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Clinton's Visit to Burma: Is Obama Administration Slipping on Human Rights?

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OBAMA CLINTON TO TRAVEL TO MYANMAR
AP

Tomorrow Secretary Clinton will become the first U.S. secretary of state to visit Burma (Myanmar) in 50 years. She was dispatched by President Obama to engage the regime that still holds over 1,500 political prisoners and commits serious human rights abuses against ethnic minorities, including rape.  She arrives on December 1st to shake hands with an ex-military leader turned "democrat" President Thein Sein.  However, when this "democrat" came to power, the U.S. called the elections a "sham." Over the years, Congress has enacted a number of strong sanctions against Burma for its gross human rights abuses.

When a senior U.S. leader, such as Secretary Clinton, visits a foreign country that has been previously vilified, the visit acts as an informal endorsement of that government.  Is that the message we want to send the brutal regime in Burma?

Why this change of heart for the Obama administration? Is it because a few political prisoners, including Daw Aung San Suu Kyi, were released?  Remember, she was released earlier in past years only to be re-arrested, again and again.  Human rights abuses abound -- only recently, several political prisoners went on hunger strike and were held in cells designed to hold dogs.  Attacks on ethnic minorities have not stopped and in some instances has increased under the current regime.

This is not the first time the Obama administration has tried to engage Burma. A year ago, Assistant Secretary of State for East Asia Kurt Campbell was sent to discuss improvements to the political and human rights situation there.  But, after a series of talks the Burmese junta turned its back on the U.S. and held an election to elect itself "democratically" by conducting sham elections. Military generals simply changed their uniforms to suits to capture power.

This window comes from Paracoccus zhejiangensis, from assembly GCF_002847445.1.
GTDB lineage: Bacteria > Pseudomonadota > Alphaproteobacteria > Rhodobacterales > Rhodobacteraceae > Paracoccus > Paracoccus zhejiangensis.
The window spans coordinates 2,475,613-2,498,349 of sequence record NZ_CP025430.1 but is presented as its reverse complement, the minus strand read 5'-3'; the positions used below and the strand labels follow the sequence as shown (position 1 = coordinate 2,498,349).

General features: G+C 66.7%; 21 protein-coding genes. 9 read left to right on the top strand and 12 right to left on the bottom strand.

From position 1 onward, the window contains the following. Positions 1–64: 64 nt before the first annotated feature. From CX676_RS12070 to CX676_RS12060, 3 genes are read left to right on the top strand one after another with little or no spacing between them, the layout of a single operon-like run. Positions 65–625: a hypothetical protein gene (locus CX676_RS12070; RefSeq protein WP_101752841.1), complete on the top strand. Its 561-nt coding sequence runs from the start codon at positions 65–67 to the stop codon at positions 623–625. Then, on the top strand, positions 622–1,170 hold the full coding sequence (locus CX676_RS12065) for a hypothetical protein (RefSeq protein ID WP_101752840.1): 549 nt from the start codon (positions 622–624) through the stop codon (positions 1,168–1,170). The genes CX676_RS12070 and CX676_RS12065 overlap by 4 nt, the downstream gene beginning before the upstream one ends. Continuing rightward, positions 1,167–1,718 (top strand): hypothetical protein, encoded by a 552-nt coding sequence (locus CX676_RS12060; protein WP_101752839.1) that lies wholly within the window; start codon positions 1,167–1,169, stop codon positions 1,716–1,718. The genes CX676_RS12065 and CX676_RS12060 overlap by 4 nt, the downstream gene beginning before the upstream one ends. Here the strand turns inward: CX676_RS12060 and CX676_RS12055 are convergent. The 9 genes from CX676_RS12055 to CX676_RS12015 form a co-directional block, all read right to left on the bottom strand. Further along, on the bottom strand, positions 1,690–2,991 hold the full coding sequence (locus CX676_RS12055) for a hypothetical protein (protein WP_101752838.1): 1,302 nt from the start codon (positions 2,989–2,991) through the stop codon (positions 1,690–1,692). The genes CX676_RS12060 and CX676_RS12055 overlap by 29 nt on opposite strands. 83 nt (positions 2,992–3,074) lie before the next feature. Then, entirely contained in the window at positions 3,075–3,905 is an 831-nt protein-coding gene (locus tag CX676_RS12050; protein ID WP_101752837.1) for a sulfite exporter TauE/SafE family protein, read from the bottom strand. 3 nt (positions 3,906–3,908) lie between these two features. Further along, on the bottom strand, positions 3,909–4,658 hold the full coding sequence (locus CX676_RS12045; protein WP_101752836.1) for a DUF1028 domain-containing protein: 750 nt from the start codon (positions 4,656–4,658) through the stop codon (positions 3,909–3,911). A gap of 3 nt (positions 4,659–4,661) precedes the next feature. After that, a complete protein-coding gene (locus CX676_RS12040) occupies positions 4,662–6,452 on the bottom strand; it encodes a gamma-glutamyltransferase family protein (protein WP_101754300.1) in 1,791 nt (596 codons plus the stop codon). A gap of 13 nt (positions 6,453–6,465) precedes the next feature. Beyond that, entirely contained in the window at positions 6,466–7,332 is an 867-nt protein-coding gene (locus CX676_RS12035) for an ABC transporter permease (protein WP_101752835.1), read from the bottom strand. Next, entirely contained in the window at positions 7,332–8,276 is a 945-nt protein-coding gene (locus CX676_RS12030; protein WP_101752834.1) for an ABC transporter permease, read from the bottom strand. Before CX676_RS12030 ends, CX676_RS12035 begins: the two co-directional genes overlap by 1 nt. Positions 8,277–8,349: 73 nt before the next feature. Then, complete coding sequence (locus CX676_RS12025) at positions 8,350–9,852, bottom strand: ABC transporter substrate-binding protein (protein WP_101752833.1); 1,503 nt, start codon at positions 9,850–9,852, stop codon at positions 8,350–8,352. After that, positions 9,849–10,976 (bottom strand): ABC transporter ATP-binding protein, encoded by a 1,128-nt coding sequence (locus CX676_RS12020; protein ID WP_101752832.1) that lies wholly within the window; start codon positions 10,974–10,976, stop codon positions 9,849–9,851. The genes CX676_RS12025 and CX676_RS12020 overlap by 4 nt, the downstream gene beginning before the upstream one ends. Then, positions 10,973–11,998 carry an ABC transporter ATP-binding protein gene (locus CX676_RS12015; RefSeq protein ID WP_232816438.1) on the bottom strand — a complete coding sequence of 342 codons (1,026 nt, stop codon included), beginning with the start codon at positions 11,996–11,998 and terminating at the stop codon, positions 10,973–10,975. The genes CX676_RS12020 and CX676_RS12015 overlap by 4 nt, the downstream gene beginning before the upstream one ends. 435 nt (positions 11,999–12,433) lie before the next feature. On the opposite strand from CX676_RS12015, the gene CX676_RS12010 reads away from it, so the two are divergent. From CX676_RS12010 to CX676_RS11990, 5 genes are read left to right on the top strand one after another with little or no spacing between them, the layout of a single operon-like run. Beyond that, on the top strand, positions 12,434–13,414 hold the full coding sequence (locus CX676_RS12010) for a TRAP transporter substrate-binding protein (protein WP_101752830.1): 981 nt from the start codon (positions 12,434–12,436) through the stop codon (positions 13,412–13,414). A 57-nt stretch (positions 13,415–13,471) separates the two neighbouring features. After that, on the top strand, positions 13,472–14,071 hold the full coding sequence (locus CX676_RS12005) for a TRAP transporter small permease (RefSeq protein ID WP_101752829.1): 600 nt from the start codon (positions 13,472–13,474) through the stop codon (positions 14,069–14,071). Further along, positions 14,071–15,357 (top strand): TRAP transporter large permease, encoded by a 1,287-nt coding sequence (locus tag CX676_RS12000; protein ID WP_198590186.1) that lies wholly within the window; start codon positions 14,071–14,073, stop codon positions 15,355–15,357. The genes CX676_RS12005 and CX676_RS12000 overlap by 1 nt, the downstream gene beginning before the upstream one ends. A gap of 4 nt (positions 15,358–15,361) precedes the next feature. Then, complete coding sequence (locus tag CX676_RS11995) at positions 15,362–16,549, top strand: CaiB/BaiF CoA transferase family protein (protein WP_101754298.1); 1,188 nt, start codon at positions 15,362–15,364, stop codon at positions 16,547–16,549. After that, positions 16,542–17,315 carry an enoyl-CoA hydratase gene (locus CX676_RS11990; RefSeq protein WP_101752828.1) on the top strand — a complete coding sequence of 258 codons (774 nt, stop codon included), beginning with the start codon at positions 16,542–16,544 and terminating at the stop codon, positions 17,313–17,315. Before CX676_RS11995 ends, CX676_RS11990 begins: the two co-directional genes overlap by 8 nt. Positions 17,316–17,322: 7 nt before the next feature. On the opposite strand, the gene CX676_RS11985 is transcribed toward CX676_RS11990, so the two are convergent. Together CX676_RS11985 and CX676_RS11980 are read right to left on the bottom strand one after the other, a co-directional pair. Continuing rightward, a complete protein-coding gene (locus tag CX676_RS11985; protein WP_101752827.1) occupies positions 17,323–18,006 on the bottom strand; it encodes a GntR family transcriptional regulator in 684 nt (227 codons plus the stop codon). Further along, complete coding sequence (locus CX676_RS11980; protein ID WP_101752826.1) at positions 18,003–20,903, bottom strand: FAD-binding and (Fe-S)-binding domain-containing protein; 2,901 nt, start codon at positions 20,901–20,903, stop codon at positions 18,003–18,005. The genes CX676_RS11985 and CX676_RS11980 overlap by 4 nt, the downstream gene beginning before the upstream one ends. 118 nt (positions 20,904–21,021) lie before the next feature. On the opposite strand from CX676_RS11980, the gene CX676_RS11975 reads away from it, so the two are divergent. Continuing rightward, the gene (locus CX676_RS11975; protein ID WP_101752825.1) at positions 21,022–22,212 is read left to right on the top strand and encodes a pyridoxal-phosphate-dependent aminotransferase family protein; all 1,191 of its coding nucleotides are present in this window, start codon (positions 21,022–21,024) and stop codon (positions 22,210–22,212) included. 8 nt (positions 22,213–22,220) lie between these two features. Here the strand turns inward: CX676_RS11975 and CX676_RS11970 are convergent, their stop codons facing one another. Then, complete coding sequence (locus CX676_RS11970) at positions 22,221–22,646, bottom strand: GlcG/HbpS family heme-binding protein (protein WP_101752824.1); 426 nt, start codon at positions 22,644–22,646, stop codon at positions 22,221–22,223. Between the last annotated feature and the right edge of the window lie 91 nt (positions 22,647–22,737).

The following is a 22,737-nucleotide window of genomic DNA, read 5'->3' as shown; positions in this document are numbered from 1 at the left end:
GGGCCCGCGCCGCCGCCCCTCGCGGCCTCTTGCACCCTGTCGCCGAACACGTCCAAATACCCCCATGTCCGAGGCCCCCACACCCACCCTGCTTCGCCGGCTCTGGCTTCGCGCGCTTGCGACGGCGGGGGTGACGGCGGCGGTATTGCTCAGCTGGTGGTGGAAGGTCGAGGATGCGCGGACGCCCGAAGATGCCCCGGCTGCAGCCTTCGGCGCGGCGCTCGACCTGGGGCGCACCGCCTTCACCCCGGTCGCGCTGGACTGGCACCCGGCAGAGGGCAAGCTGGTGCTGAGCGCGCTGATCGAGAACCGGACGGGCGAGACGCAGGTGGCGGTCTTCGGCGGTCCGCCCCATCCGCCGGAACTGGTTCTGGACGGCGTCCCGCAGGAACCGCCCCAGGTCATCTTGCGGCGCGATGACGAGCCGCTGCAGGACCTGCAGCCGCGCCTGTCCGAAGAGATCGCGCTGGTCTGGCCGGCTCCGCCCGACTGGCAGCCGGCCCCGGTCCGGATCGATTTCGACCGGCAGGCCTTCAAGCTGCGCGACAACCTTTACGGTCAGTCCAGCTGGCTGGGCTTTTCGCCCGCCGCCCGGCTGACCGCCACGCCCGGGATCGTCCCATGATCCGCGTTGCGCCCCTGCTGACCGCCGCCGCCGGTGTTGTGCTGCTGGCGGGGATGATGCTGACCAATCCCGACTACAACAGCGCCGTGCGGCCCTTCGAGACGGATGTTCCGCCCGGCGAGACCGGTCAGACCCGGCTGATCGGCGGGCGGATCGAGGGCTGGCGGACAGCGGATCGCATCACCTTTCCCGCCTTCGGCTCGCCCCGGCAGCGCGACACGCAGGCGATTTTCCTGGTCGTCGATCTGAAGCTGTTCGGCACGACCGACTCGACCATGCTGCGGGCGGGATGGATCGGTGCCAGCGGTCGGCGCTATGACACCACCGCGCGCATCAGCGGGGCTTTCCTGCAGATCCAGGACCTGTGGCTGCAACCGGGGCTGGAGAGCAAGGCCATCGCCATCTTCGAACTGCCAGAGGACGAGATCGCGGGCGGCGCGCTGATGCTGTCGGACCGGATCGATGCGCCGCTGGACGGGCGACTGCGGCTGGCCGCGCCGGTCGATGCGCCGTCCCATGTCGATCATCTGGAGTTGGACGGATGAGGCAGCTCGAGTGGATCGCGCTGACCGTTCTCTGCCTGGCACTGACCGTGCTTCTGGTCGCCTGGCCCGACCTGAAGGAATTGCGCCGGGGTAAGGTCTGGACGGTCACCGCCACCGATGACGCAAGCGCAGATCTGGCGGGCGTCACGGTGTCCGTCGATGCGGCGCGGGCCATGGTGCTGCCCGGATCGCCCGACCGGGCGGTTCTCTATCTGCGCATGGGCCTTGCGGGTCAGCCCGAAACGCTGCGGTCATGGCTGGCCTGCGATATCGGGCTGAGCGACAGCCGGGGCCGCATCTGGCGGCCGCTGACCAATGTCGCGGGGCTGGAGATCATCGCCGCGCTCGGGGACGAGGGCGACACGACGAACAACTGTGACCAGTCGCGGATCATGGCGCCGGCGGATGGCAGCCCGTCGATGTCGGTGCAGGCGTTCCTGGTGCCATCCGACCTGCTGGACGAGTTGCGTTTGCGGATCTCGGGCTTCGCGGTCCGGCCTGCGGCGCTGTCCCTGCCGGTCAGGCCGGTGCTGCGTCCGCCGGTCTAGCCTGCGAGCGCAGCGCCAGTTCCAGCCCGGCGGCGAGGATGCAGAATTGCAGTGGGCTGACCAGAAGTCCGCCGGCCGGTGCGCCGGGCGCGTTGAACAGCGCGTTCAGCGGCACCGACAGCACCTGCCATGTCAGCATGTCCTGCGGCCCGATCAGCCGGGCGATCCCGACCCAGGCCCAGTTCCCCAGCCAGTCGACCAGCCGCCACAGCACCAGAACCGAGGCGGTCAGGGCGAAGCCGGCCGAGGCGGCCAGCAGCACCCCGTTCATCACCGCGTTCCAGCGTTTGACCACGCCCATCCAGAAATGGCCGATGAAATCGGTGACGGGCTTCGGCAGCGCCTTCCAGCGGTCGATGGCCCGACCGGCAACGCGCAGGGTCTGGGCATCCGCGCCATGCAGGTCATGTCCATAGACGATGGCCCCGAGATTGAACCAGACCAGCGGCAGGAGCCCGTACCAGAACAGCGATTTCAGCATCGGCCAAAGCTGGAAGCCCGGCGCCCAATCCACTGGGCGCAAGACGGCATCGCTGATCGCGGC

There are arguments that the U.S. should seize the moment with the so-called "Burma Spring" in the making. The difference between Arab Spring and "Burma Spring" is that the Arab Spring was led by the people and the "Burma Spring" movement for change is being led by the very regime known for its brutality. Secretary Clinton's trip will also give ideas to other dictators and generals around the world about "how to engage and win Washington."

The reality on the ground is disturbing. Serious human rights abuses are continuing, despite small signs of progress such as the release of a few prisoners, minor changes in electoral law and media freedom. These changes can be too easily reversed.  And more importantly, these changes are not significant enough for a secretary of state to rush a visit to a country that became a poster child for oppression and brutality. Why this rush without waiting for concrete change?  Has Secretary Clinton ever suggested to the Burmese regime that for her to visit the regime should, at a minimum, set bench marks for human rights improvements, release political prisoners and stop abuses against ethnic minorities?  It appears that the Burmese regime has been given a blank check by Obama administration.

For the last three decades the U.S. relationship with Burma was guided by its genuine human rights concerns and lack of democracy in that country. The U.S. led the world in isolating Burma and punishing it in the international arena. Even though successive U.S. administrations were well aware of the strategic importance of Burma, they all put human rights and democracy above other considerations. Is Obama administration slipping on this stand? Otherwise, why is President Obama willing to dispatch his secretary of state to a country still on the black list for human rights abuses and democratic freedoms?

T. Kumar is the director of international advocacy for Amnesty International USA. He has worked in several Asian and African countries and served as a human rights monitor in many Asian countries as well as in Bosnia, Afghanistan, Guatemala, and South Africa. He has also served as director of several refugee camps.